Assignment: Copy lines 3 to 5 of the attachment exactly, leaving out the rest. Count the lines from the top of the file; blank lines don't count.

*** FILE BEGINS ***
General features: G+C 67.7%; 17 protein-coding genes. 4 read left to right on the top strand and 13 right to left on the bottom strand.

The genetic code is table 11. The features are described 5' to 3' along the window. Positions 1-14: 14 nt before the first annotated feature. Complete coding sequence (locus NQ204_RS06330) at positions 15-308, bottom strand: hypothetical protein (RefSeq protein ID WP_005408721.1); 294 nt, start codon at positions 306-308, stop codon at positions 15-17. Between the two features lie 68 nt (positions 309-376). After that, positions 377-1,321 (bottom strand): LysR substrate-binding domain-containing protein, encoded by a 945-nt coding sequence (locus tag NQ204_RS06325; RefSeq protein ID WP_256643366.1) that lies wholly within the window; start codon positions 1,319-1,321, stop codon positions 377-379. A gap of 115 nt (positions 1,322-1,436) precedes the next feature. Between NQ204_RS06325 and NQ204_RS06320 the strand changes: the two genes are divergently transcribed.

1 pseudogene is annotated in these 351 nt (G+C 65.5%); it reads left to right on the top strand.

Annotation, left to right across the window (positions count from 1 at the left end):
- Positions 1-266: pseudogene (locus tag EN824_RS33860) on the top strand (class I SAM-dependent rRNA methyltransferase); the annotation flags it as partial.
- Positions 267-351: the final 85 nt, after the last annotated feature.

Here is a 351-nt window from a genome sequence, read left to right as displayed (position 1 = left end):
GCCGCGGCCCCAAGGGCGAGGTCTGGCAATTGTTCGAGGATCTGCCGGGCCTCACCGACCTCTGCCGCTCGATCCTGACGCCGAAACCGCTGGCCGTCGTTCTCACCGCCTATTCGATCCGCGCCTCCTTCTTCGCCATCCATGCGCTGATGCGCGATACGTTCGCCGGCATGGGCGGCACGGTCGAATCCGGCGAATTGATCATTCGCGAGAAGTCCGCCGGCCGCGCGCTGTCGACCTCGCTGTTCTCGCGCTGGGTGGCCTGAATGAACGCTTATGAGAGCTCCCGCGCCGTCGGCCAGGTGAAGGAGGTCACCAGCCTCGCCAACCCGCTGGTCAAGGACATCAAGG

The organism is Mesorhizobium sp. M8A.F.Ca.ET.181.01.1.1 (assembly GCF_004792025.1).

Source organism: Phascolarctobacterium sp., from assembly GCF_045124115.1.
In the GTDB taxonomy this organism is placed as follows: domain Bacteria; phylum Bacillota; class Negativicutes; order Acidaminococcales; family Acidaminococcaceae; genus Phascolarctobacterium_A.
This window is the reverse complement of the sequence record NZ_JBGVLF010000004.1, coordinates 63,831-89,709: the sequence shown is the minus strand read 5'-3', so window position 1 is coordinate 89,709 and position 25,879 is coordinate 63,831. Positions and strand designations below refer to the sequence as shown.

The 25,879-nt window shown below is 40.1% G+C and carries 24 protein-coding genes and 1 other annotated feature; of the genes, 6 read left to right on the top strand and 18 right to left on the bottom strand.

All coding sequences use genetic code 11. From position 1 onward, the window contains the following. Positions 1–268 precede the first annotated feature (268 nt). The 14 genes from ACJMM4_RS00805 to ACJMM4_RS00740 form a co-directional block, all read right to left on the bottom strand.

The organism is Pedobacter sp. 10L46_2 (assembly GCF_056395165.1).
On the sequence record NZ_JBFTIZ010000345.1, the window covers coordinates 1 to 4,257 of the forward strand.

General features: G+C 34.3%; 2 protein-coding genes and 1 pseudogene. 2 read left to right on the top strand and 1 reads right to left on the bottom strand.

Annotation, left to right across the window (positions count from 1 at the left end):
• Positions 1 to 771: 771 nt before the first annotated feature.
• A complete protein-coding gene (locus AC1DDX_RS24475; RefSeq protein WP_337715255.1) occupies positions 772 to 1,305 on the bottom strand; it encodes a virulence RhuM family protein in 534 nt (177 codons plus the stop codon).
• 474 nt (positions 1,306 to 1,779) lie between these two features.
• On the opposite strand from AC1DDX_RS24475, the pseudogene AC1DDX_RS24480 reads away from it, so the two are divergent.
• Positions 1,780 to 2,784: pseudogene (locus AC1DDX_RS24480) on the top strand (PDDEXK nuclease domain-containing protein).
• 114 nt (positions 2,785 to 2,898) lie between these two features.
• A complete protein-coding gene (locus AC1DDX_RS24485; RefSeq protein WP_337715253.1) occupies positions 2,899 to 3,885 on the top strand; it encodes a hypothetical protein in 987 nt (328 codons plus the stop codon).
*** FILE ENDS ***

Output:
1 pseudogene is annotated in these 351 nt (G+C 65.5%); it reads left to right on the top strand.

Annotation, left to right across the window (positions count from 1 at the left end):
- Positions 1-266: pseudogene (locus tag EN824_RS33860) on the top strand (class I SAM-dependent rRNA methyltransferase); the annotation flags it as partial.